They hide it well, but the financial wizards on Wall Street do not have your best interests at heart. If trading on margin can leverage potential rewards, then they give you three – and even four – times leverage to super magnify risks. And if diversifying a portfolio with a mutual fund is good, they give you mutual funds that invest in other mutual funds.
The common thread? No matter what the market does, they collect their fees. They'll recommend all types of stocks and ETFs, regardless of quality, just to collect that commission.
And that includes exchange-traded funds (ETFs) – those stock-like mini-mutual funds that are supposed to give you all of the benefits of diversification with lower cost. Yes, ETFs, which are now among the most widely traded instruments on U.S. stock exchanges.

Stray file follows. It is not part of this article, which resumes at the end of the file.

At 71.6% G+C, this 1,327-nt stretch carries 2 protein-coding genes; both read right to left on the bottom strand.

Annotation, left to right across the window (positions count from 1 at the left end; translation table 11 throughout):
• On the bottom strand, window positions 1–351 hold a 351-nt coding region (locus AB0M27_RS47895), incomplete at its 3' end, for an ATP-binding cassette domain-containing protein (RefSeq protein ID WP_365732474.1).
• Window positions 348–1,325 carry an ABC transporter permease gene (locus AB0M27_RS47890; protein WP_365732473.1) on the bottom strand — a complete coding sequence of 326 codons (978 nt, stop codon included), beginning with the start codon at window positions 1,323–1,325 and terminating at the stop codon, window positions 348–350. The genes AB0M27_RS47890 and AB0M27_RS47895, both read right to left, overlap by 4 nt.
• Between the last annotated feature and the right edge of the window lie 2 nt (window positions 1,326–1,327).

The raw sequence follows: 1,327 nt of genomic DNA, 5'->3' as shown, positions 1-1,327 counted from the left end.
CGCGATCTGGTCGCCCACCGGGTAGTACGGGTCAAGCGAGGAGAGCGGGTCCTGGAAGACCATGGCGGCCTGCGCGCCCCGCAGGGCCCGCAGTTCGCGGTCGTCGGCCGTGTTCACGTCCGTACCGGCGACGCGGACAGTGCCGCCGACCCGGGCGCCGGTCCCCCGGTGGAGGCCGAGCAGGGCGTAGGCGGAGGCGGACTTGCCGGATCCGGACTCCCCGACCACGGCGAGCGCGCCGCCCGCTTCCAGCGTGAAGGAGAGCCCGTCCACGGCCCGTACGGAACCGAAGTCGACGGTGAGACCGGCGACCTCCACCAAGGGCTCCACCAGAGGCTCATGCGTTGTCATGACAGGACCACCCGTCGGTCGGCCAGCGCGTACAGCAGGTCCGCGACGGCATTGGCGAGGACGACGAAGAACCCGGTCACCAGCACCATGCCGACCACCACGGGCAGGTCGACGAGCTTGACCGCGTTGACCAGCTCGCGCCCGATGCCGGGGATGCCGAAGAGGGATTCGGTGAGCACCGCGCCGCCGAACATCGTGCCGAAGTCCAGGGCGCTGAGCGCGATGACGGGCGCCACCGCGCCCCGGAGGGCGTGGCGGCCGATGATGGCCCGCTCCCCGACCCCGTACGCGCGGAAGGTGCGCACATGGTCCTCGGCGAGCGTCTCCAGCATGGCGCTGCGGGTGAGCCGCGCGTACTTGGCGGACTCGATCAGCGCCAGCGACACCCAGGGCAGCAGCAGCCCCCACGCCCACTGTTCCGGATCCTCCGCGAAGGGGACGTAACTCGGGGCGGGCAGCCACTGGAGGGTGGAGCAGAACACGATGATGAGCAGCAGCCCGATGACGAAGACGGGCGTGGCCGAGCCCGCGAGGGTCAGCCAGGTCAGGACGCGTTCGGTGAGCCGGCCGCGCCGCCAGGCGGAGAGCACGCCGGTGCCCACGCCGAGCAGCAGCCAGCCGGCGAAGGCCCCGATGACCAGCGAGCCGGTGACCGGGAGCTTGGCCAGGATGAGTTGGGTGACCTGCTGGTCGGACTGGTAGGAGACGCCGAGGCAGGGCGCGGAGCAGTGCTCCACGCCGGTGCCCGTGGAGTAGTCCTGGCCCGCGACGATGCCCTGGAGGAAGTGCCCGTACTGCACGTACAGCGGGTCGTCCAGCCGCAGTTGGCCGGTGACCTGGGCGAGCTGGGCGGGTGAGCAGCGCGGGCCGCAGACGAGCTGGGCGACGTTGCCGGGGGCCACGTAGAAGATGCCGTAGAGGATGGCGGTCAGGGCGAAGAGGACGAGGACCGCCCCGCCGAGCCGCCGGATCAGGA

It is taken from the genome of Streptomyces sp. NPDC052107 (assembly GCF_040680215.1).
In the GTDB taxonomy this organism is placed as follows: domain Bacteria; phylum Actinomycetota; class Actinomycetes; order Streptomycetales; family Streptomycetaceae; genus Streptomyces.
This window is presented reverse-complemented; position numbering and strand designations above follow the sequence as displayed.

Money Morning Options Trading Specialist Tom Gentile has had enough of their games. And he pulls no punches because he calls ETFs "absolute trash!"
Don't tell that to the big ETF sponsor companies that make a mint on your enthusiasm.
Here's a little secret. There are about 6,500 stocks trading on U.S. exchanges, but there were 1,756 ETFs trading here in 2017, according to FactSet. That's about 3.7 stocks for each ETF.
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But just over half of the money dumped in by unwitting investors went to just 20 of them. Talk about a crowded trade. And worse, it only seems as if you are diversified when you own them.
What happens when everyone wants to sell? The exit doors cannot be wide enough to allow for a smooth retreat, so big drops are almost guaranteed in turbulent times. Just ask anyone who owned ETFs during the "Flash Crash" of May 2010.
If things don't implode, you are left with an investment that could, maybe, possibly give you a 10% or 15% return over the next decade. Maybe that's why everyone thinks they can beat the market. The bar seems pretty low.
But with 6,500 stock here and 25,000 worldwide, where do you begin to look for the real winners out there?
You need some way to sift through the junk to find the gems.